Should You Only Put The Minimum Down Payment On A New Home?
Mortgage choice is not solely about interest rates.
The size of a down payment is driven by a number of factors including income, financial obligations and lifestyle. A buyer has to sensibly know what he or she can afford and not over extend themselves.
A larger down payment…
- Reduces the amount of your monthly principal and interest payment
- Reduces the total amount of interest you pay over the life of your mortgage
5% is the minimum down payment when you buy and finance a new home but anything under 20% will require an insurance premium. This extra cost can be added to the loan but will increase the monthly payments. One way for first time buyers to increase the funds available is to use part of a Retirement Savings Plan (RSP) towards the down payment. The federal government’s Home Buyers’ Plan (HBP) allows first-time buyers and their partners to borrow up to $25,000 ($50,000 for couples) from their RSP tax-free, provided the money is repaid to the plan over the next 15 years.
As well as interest rates a buyer should also consider the type of mortgage, payment structure, terms and flexibility. All these factors will affect your day to day life and also how much the loan eventually costs:
- Variable vs. fixed rates. A variable rate mortgage fluctuates with the Prime rate, which allows you to take advantage of changing interest rates. When rates go down, more of your payment goes to pay the principal and less to interest, enabling you to pay off your mortgage sooner. When rates go up, the reverse happens: less of your payment goes toward the principal and more to interest, extending the time it takes to pay off your mortgage. A fixed rate mortgage locks in your interest rate for the term of your mortgage, which can provide the peace of mind of knowing exactly how much principal and interest you’ll pay for the entire term, as well as what your mortgage balance will be at the end of term.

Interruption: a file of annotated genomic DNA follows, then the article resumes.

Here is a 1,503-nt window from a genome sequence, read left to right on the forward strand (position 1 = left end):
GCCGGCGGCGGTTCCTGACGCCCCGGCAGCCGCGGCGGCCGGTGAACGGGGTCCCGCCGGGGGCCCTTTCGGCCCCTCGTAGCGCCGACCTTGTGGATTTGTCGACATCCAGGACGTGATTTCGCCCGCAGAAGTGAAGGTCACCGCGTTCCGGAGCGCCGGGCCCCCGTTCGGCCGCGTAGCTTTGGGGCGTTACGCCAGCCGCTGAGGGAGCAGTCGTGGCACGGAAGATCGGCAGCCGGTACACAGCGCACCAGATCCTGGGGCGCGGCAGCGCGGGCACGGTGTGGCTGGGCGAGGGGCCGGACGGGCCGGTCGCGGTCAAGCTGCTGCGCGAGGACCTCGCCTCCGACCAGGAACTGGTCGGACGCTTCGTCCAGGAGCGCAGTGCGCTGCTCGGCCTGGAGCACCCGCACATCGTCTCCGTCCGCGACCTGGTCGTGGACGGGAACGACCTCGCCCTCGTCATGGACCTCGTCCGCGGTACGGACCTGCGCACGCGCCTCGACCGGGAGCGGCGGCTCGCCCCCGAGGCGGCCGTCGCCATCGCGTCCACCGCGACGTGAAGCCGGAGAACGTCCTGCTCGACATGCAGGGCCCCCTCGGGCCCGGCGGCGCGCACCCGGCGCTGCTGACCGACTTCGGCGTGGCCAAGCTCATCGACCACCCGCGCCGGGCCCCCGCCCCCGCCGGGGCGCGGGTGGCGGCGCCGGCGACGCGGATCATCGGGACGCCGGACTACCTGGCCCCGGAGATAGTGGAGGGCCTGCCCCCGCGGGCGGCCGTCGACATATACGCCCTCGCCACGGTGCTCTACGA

- Payment schedule. Making more frequent payments is one of the ways you can pay off your mortgage sooner and save on interest costs. You can normally make weekly, biweekly, semi-monthly or monthly payments.
- Amortization. The amortization period is the number of years it will take to pay off your mortgage in full. Amortization periods can range from five to 35 years. The typical, and most recommended, is 25 years. Remember, the shorter the amortization period, the higher the mortgage payment, but the more you’ll save in interest costs over time. So, while an amortization period of 30 or 35 years can make a home more affordable by keeping monthly payments lower, it can increase your interest costs by as much as 50% over the life of your mortgage compared to a 25-year amortization. You can re-evaluate your amortization period each time you renew your mortgage.
- Payment options. Most lenders offer flexible payments options to allow for changes in personal circumstances.
Choosing the right mortgage option and terms depends on your housing needs, financial situation and lifestyle goals. Please do contact me for further advice. Make the correct decision and feel secure about your future.